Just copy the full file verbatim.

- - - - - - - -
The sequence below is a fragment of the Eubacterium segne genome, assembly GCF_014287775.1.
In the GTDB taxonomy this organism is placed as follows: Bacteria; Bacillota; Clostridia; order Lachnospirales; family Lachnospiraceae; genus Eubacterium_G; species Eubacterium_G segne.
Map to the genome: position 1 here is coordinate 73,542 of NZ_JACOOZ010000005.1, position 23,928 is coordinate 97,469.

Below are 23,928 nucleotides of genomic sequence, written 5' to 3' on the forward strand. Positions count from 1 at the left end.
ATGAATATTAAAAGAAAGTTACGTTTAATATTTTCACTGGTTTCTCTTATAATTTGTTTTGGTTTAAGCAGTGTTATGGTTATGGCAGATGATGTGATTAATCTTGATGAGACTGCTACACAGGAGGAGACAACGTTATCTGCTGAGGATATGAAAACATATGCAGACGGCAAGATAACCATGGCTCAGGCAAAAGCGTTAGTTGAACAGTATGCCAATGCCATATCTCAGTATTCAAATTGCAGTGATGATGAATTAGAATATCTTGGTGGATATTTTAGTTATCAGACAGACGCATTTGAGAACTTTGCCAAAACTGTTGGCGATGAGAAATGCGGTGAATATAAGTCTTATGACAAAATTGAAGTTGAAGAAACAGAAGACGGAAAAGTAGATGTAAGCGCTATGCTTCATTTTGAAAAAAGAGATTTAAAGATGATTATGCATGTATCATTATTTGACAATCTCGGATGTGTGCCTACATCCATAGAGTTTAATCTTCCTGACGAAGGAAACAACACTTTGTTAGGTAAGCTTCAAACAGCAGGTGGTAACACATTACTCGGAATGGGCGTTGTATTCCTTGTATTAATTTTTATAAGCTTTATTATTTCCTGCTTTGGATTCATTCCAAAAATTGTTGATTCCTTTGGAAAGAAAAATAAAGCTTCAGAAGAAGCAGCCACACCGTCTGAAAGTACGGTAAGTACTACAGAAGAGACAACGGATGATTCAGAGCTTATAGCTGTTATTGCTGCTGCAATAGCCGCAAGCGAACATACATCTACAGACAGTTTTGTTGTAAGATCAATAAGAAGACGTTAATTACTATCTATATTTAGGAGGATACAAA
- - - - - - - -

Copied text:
The sequence below is a fragment of the Eubacterium segne genome, assembly GCF_014287775.1.
In the GTDB taxonomy this organism is placed as follows: Bacteria; Bacillota; Clostridia; order Lachnospirales; family Lachnospiraceae; genus Eubacterium_G; species Eubacterium_G segne.
Map to the genome: position 1 here is coordinate 73,542 of NZ_JACOOZ010000005.1, position 23,928 is coordinate 97,469.

Below are 23,928 nucleotides of genomic sequence, written 5' to 3' on the forward strand. Positions count from 1 at the left end.
ATGAATATTAAAAGAAAGTTACGTTTAATATTTTCACTGGTTTCTCTTATAATTTGTTTTGGTTTAAGCAGTGTTATGGTTATGGCAGATGATGTGATTAATCTTGATGAGACTGCTACACAGGAGGAGACAACGTTATCTGCTGAGGATATGAAAACATATGCAGACGGCAAGATAACCATGGCTCAGGCAAAAGCGTTAGTTGAACAGTATGCCAATGCCATATCTCAGTATTCAAATTGCAGTGATGATGAATTAGAATATCTTGGTGGATATTTTAGTTATCAGACAGACGCATTTGAGAACTTTGCCAAAACTGTTGGCGATGAGAAATGCGGTGAATATAAGTCTTATGACAAAATTGAAGTTGAAGAAACAGAAGACGGAAAAGTAGATGTAAGCGCTATGCTTCATTTTGAAAAAAGAGATTTAAAGATGATTATGCATGTATCATTATTTGACAATCTCGGATGTGTGCCTACATCCATAGAGTTTAATCTTCCTGACGAAGGAAACAACACTTTGTTAGGTAAGCTTCAAACAGCAGGTGGTAACACATTACTCGGAATGGGCGTTGTATTCCTTGTATTAATTTTTATAAGCTTTATTATTTCCTGCTTTGGATTCATTCCAAAAATTGTTGATTCCTTTGGAAAGAAAAATAAAGCTTCAGAAGAAGCAGCCACACCGTCTGAAAGTACGGTAAGTACTACAGAAGAGACAACGGATGATTCAGAGCTTATAGCTGTTATTGCTGCTGCAATAGCCGCAAGCGAACATACATCTACAGACAGTTTTGTTGTAAGATCAATAAGAAGACGTTAATTACTATCTATATTTAGGAGGATACAAA